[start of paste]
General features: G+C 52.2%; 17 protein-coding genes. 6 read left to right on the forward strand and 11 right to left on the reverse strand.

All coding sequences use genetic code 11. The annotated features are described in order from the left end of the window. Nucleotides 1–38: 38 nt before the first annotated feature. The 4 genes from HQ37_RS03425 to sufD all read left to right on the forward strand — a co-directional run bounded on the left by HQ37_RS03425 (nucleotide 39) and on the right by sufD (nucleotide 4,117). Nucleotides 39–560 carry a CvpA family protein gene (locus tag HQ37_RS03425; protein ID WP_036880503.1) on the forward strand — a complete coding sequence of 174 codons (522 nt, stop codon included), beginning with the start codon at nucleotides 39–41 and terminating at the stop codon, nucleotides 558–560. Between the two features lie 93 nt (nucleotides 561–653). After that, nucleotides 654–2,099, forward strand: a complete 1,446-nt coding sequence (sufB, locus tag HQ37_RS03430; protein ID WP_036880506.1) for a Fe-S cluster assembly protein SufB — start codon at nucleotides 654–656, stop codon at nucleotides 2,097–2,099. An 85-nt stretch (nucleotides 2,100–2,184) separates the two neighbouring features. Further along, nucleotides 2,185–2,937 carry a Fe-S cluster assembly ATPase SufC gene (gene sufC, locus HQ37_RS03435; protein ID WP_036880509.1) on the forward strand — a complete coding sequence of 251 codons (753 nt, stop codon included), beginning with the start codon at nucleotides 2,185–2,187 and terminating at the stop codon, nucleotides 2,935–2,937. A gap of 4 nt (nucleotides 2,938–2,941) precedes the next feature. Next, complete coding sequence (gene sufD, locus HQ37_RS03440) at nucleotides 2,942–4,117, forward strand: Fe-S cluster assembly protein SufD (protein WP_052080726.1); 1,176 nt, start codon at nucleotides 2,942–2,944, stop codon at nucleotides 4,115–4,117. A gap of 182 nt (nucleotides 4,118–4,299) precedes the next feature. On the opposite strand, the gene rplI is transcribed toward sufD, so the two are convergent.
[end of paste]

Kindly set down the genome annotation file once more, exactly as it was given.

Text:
General features: G+C 52.2%; 17 protein-coding genes. 6 read left to right on the forward strand and 11 right to left on the reverse strand.

All coding sequences use genetic code 11. The annotated features are described in order from the left end of the window. Nucleotides 1–38: 38 nt before the first annotated feature. The 4 genes from HQ37_RS03425 to sufD all read left to right on the forward strand — a co-directional run bounded on the left by HQ37_RS03425 (nucleotide 39) and on the right by sufD (nucleotide 4,117). Nucleotides 39–560 carry a CvpA family protein gene (locus tag HQ37_RS03425; protein ID WP_036880503.1) on the forward strand — a complete coding sequence of 174 codons (522 nt, stop codon included), beginning with the start codon at nucleotides 39–41 and terminating at the stop codon, nucleotides 558–560. Between the two features lie 93 nt (nucleotides 561–653). After that, nucleotides 654–2,099, forward strand: a complete 1,446-nt coding sequence (sufB, locus tag HQ37_RS03430; protein ID WP_036880506.1) for a Fe-S cluster assembly protein SufB — start codon at nucleotides 654–656, stop codon at nucleotides 2,097–2,099. An 85-nt stretch (nucleotides 2,100–2,184) separates the two neighbouring features. Further along, nucleotides 2,185–2,937 carry a Fe-S cluster assembly ATPase SufC gene (gene sufC, locus HQ37_RS03435; protein ID WP_036880509.1) on the forward strand — a complete coding sequence of 251 codons (753 nt, stop codon included), beginning with the start codon at nucleotides 2,185–2,187 and terminating at the stop codon, nucleotides 2,935–2,937. A gap of 4 nt (nucleotides 2,938–2,941) precedes the next feature. Next, complete coding sequence (gene sufD, locus HQ37_RS03440) at nucleotides 2,942–4,117, forward strand: Fe-S cluster assembly protein SufD (protein WP_052080726.1); 1,176 nt, start codon at nucleotides 2,942–2,944, stop codon at nucleotides 4,115–4,117. A gap of 182 nt (nucleotides 4,118–4,299) precedes the next feature. On the opposite strand, the gene rplI is transcribed toward sufD, so the two are convergent.